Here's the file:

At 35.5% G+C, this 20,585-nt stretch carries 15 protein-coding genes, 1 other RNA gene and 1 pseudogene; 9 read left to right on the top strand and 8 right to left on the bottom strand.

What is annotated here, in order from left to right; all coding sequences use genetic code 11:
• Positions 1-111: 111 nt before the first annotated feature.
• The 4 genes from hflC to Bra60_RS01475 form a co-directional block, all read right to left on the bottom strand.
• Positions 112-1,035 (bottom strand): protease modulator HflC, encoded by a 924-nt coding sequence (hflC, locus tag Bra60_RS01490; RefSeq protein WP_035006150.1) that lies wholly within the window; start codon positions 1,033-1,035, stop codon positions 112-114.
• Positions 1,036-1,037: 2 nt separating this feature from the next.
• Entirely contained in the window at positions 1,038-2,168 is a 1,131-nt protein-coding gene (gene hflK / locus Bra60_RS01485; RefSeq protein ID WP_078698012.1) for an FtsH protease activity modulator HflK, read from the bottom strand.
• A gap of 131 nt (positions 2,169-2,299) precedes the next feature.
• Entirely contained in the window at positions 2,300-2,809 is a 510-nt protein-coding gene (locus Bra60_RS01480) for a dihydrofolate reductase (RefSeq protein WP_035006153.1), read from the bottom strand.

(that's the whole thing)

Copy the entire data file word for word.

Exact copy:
At 35.5% G+C, this 20,585-nt stretch carries 15 protein-coding genes, 1 other RNA gene and 1 pseudogene; 9 read left to right on the top strand and 8 right to left on the bottom strand.

What is annotated here, in order from left to right; all coding sequences use genetic code 11:
• Positions 1-111: 111 nt before the first annotated feature.
• The 4 genes from hflC to Bra60_RS01475 form a co-directional block, all read right to left on the bottom strand.
• Positions 112-1,035 (bottom strand): protease modulator HflC, encoded by a 924-nt coding sequence (hflC, locus tag Bra60_RS01490; RefSeq protein WP_035006150.1) that lies wholly within the window; start codon positions 1,033-1,035, stop codon positions 112-114.
• Positions 1,036-1,037: 2 nt separating this feature from the next.
• Entirely contained in the window at positions 1,038-2,168 is a 1,131-nt protein-coding gene (gene hflK / locus Bra60_RS01485; RefSeq protein ID WP_078698012.1) for an FtsH protease activity modulator HflK, read from the bottom strand.
• A gap of 131 nt (positions 2,169-2,299) precedes the next feature.
• Entirely contained in the window at positions 2,300-2,809 is a 510-nt protein-coding gene (locus Bra60_RS01480) for a dihydrofolate reductase (RefSeq protein WP_035006153.1), read from the bottom strand.